"Right now, there are a lot of people scared to do anything. People had dreams to buy a home here and have a future. Now they have decided not to. They are not sure they are going to stay here. That is the reason they don't want to [protest]: because they think it will get worse."
Orozco says that 10 of his friends, all of whom work in construction, have left Colorado in the past five months because the new laws have made life too difficult. He claims that construction projects around the city are scrambling to find labor.
"We are talking about people with skills," he says.
Undocumented immigrants, in fact, are being forced out of Colorado. The past year has seen three large-scale raids on their employers here. Last week, the feds visited a Greeley meatpacking plant, where 261 workers were arrested as part of a six-state bust. In total, 1,282 people were apprehended, and those not facing criminal charges are likely to be deported. According to the Immigration and Customs Enforcement office (ICE), deportations in Colorado's "area of operation," which also includes Wyoming, Montana and Idaho, have increased from 3,550 to 4,000 in the past fiscal year.
The new laws have aggravated the trend. Since SB 90 forces cooperation between local police and the feds, immigrants who might have slid under the radar are at a greater risk of being caught. Denver's packed immigration courts have doubled their caseloads in the past two years. Today, there are 2,800 pending deportation cases.
"I remember when I was a little girl of 13 or 14," recalls Nadine Triste, a community organizer at Pueblo's Catholic Charities, speaking of past run-ins with the immigration police. "It used to be, "La migra, la migra!' And everyone would run and scatter. And it used to be kind of funny. But you'd realize that someone was here today and they weren't here tomorrow. Or the family that lived down the street wasn't there. And you wondered where they went. I guess I repressed those thoughts.
"A couple of months ago, I was sitting in my office and I thought, "Gosh, this is as bad.' There are people you are working with, your clients. They are here today, and then you can't find them. They are gone tomorrow. There are people we know from church, or the neighbors down the street, and they are gone."
'Bad legislation' SB 90 seems simple enough. "A peace officer who has probable cause that an arrestee for a criminal offense is not legally present in the United States," it reads, "shall report such arrestee to the United States Immigration and Customs Enforcement office ..."
But the bill is deceptive. An "arrest" doesn't always mean the stereotypical handcuffs-and-jail scenario; most localities interpret the law in slightly different ways. And in the mind of an undocumented immigrant, the minutiae can mean the difference between making it home after work and being shoved on a bus back to Mexico.
- Jon Kelley
- Jayne Mazur and Nadine Triste of Pueblos Catholic Charities say immigrants have disappeared since a law enforcement crackdown.
In Pueblo, for example, a policeman could call ICE for "pretty much any violation that carries points," says Billings, the police chief. If an officer catches an illegal immigrant running a red light, he could report that person.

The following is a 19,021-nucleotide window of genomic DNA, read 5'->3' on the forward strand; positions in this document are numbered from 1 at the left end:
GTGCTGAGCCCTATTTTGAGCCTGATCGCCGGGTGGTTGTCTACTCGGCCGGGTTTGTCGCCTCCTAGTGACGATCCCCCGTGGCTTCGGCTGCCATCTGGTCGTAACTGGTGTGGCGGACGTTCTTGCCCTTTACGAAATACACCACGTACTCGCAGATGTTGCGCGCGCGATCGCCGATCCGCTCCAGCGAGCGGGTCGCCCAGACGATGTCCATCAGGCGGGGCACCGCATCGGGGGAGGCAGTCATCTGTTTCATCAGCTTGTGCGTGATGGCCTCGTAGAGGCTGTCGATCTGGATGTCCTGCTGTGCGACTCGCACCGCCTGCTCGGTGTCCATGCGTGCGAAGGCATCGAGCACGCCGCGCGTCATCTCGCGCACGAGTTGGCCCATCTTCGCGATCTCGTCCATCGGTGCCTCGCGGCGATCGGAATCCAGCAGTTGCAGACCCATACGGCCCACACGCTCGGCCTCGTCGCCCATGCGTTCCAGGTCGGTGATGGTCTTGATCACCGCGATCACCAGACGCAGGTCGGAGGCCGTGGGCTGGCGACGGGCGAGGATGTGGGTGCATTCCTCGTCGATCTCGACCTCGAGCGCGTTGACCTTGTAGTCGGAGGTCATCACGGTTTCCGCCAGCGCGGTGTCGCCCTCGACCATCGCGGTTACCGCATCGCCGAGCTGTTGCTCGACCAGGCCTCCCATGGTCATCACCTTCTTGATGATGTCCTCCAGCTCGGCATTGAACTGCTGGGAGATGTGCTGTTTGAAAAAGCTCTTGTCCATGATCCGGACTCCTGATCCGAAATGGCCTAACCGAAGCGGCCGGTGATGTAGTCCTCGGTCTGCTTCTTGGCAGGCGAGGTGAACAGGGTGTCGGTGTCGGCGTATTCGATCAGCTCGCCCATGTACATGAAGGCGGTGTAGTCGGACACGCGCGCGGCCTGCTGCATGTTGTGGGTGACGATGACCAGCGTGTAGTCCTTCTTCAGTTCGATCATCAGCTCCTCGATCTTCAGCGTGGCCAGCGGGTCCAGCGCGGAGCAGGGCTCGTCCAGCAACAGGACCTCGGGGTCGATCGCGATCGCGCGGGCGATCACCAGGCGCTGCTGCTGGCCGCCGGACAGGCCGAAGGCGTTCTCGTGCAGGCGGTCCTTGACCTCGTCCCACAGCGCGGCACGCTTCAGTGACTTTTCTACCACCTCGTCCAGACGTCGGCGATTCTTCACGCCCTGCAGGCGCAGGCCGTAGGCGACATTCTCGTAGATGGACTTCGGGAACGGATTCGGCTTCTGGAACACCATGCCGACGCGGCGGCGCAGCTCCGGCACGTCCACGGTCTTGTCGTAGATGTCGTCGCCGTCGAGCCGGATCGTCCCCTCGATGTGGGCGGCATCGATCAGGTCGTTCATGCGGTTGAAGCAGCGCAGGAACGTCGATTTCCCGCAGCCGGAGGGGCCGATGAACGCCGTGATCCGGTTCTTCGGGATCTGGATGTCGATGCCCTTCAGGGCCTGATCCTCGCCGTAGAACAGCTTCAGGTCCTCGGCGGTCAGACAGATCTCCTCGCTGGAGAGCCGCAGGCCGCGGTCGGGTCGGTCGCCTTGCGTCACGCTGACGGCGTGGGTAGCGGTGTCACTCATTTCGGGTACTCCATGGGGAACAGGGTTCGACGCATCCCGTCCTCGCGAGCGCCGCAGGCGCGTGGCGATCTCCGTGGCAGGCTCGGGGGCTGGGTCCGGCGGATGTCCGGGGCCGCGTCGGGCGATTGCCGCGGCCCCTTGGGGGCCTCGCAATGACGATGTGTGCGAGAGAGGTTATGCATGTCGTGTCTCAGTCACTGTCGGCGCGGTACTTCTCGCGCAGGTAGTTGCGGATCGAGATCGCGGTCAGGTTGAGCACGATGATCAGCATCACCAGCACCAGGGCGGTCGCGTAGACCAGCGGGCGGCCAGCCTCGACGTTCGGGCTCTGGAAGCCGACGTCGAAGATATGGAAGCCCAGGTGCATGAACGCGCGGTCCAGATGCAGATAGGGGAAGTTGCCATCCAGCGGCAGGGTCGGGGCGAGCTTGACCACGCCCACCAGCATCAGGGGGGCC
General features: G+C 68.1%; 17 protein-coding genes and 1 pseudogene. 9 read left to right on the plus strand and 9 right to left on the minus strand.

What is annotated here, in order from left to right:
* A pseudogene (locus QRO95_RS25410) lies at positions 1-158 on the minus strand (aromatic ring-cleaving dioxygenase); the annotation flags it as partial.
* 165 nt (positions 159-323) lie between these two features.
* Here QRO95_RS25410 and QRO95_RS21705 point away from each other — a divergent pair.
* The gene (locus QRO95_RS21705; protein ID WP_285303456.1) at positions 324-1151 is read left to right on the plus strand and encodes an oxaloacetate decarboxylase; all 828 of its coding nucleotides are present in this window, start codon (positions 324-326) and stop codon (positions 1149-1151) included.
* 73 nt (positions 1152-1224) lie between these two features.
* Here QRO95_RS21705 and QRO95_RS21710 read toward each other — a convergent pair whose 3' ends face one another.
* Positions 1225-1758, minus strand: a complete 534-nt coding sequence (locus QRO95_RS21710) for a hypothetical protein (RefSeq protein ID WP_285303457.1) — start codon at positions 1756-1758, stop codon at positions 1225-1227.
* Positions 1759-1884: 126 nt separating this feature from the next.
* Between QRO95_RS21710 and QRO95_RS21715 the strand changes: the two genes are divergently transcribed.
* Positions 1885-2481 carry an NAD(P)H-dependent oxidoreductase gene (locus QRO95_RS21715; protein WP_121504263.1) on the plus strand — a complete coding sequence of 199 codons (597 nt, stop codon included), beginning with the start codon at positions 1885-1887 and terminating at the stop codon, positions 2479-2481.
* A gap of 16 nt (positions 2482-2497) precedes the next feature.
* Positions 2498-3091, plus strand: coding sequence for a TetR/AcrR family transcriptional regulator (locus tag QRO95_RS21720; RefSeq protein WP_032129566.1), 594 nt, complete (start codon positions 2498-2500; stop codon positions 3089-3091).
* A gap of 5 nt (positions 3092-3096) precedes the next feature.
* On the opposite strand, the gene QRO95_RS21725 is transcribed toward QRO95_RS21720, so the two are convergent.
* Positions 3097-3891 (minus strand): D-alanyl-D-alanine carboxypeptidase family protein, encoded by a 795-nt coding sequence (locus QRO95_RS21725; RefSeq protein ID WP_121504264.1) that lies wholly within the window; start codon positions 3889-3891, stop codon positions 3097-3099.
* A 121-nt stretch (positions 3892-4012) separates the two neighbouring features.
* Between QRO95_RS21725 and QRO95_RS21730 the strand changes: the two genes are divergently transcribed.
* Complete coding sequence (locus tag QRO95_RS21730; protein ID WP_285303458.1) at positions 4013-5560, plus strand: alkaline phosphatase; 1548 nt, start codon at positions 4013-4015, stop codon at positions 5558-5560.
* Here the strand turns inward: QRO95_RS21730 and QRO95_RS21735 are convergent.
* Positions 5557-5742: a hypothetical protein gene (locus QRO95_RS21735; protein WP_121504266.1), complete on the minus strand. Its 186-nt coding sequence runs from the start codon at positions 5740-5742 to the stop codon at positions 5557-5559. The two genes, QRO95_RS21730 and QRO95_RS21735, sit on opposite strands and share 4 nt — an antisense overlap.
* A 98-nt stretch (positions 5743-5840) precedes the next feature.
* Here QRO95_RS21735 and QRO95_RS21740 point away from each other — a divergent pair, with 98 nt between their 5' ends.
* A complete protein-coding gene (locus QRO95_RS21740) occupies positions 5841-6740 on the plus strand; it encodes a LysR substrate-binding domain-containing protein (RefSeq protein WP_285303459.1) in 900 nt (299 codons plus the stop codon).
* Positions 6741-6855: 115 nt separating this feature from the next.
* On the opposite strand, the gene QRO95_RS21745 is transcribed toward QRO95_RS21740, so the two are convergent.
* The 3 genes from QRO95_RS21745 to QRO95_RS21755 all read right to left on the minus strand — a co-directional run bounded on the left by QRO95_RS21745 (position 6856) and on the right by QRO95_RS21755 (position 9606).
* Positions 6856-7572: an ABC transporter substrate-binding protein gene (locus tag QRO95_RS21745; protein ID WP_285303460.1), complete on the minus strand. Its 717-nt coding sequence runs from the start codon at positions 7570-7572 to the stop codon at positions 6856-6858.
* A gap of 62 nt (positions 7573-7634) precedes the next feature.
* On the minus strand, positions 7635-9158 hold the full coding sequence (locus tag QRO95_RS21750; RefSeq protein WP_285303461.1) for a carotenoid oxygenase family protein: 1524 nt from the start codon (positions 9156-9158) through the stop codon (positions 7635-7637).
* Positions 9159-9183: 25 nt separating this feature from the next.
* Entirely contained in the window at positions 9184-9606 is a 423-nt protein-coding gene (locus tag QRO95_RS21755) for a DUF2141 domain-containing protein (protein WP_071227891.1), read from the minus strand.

But in Colorado Springs, city officers don't call the feds on traffic offenses. Only a misdemeanor drinking in a car or loitering, for instance would trigger a call to ICE.
It follows that illegals traveling across the state face different regulations depending on where they go. In some places, if they speed 10 mph over the limit, they could find themselves reported.
There are other semantic questions as well; many in Colorado think the bill could lead to racial profiling.
"The way [SB 90] is worded, the officer has to have "probable cause' [to believe someone is undocumented]" says Jeff Joseph, an immigration attorney in Denver. "That is what causes us to have the most concern.
""Probable cause' is not defined. ... If a person speaks Spanish, or has brown skin, or has a Mexican driver's license, that would create the basis for "probable cause.' And if that creates the basis, it is illegal.
"It has created a lot of hysteria," he continues. "There are [fewer] immigrants willing to drive, even though they are entitled to drive. I think what we have seen, and what I have seen anecdotally, is more police chases because people think, "If I stop, I'm going to be deported.' They keep driving."
Catholic Charities and other advocacy groups in Colorado have begun to collect immigrant testimonials regarding the effects of SB 90, which they say is simply "bad legislation" that has deterred immigrants from calling the police, further isolating them. In January, the groups will present the stories to the Colorado Legislature in hopes of reversing the bill.
Denver's Mexican Consulate is investigating 15 cases in which peace officers allegedly abused the law by reporting immigrants without cause. The story of Javier, the Pueblo janitor, is among them.
When a police officer reports an illegal to ICE, as in Javier's case, the feds have 48 hours to pick up the person. If the immigrant has an otherwise clean record, he typically appears in front of an immigration judge and faces either voluntary departure or deportation.
According to Joseph, the feds prefer deportation, since it gets people out of the country and out of crammed detention centers faster. In instances like the Greeley raid, ICE might offer a large group of immigrants a rapid removal; the bus from Denver to Mexico leaves three times a week.